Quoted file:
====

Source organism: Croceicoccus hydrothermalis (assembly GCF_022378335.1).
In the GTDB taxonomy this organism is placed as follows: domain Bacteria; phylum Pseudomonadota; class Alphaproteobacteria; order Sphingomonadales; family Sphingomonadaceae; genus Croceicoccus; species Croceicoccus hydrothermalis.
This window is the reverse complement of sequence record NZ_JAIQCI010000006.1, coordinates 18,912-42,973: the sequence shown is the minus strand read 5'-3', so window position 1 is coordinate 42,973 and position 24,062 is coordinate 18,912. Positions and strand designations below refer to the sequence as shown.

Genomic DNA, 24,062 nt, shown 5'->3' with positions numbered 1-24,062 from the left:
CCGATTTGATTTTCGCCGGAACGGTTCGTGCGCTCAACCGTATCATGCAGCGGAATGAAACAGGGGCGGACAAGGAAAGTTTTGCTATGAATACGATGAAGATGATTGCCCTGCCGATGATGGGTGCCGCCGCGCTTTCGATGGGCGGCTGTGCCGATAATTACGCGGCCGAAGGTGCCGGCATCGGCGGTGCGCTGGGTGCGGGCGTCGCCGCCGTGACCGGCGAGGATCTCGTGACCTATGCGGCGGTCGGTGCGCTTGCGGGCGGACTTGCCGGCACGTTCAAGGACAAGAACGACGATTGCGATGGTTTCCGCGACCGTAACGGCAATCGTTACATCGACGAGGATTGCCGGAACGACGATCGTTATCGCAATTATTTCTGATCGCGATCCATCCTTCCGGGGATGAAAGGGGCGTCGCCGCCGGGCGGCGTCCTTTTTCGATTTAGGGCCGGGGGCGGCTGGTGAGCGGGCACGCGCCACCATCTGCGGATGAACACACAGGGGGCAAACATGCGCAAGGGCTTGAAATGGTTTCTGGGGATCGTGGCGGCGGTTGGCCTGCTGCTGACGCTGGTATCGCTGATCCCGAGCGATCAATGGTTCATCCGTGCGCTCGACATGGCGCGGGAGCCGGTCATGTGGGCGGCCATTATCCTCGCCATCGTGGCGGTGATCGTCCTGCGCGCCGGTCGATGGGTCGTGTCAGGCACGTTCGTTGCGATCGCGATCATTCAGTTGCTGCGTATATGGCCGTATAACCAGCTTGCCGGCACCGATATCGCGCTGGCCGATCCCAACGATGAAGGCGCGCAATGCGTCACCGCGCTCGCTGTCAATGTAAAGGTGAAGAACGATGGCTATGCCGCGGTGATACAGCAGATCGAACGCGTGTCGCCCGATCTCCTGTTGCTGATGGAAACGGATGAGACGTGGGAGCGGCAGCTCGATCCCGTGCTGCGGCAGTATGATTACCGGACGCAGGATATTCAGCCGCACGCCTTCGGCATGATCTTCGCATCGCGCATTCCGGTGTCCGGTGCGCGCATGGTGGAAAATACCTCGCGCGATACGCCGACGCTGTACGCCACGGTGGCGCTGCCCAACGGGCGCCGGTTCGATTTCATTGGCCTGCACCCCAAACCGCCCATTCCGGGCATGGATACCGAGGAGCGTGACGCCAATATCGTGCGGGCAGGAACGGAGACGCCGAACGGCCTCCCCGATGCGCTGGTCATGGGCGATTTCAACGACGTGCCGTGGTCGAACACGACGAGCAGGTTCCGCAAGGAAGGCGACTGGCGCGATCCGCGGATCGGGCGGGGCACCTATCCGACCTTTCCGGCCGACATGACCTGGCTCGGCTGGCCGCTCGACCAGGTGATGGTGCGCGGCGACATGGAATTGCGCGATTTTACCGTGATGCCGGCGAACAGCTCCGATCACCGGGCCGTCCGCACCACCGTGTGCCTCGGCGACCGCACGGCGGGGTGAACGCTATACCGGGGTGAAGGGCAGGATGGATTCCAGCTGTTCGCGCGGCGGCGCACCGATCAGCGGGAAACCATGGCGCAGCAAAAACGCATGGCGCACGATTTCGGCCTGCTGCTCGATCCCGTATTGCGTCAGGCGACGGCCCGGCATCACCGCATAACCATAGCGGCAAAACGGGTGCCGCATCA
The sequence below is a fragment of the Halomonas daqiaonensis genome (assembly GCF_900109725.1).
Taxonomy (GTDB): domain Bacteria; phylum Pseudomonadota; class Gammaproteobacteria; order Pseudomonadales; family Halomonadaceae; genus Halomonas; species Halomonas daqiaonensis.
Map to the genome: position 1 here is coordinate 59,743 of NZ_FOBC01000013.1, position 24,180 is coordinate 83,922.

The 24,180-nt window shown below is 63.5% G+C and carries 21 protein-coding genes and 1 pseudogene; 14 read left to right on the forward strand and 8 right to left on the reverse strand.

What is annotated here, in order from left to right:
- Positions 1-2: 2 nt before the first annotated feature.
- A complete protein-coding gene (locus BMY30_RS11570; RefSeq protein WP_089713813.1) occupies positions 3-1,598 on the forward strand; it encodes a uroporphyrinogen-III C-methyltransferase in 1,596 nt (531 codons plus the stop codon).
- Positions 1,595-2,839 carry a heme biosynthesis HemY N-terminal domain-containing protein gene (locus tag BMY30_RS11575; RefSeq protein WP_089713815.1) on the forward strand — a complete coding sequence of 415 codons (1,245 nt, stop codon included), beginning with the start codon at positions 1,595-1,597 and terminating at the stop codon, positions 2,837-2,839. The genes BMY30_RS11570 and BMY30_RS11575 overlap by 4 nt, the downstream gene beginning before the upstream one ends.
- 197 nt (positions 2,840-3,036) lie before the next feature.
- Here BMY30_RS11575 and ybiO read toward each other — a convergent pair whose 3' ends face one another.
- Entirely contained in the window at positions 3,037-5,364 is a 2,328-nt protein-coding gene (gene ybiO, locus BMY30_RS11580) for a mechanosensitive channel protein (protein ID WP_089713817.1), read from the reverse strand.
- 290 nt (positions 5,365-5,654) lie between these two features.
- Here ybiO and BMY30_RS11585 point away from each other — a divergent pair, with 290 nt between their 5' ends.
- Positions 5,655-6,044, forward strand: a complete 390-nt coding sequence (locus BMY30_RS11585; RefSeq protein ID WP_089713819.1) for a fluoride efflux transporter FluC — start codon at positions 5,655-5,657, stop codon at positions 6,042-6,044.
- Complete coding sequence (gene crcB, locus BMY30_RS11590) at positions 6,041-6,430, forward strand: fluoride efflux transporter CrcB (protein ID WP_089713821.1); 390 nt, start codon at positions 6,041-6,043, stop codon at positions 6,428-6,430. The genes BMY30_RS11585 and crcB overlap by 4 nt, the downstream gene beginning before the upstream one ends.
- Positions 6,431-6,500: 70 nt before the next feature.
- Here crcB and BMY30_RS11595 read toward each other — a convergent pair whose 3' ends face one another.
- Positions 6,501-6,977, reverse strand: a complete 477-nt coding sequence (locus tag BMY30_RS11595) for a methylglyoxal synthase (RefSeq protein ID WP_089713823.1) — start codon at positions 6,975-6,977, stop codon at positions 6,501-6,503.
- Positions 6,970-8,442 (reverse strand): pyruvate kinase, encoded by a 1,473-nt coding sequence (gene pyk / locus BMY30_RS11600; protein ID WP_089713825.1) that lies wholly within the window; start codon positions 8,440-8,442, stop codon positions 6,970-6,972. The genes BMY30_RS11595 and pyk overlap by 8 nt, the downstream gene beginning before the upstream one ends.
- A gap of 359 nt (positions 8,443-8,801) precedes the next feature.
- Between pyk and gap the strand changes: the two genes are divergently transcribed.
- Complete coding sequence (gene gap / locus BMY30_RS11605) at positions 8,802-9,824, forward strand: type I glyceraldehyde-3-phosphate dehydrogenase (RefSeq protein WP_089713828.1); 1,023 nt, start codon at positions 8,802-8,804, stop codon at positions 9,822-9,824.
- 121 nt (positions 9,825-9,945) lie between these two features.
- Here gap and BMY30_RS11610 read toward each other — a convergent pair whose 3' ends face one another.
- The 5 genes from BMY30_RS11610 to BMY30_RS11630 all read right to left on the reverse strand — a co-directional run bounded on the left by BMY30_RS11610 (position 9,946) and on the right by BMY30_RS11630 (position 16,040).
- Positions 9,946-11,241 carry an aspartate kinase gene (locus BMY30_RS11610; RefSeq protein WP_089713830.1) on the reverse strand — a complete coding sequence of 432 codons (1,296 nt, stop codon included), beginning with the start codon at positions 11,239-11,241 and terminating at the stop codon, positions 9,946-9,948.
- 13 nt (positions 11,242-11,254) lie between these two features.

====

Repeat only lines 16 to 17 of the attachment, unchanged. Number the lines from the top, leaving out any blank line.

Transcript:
- Entirely contained in the window at positions 3,037-5,364 is a 2,328-nt protein-coding gene (gene ybiO, locus BMY30_RS11580) for a mechanosensitive channel protein (protein ID WP_089713817.1), read from the reverse strand.
- 290 nt (positions 5,365-5,654) lie between these two features.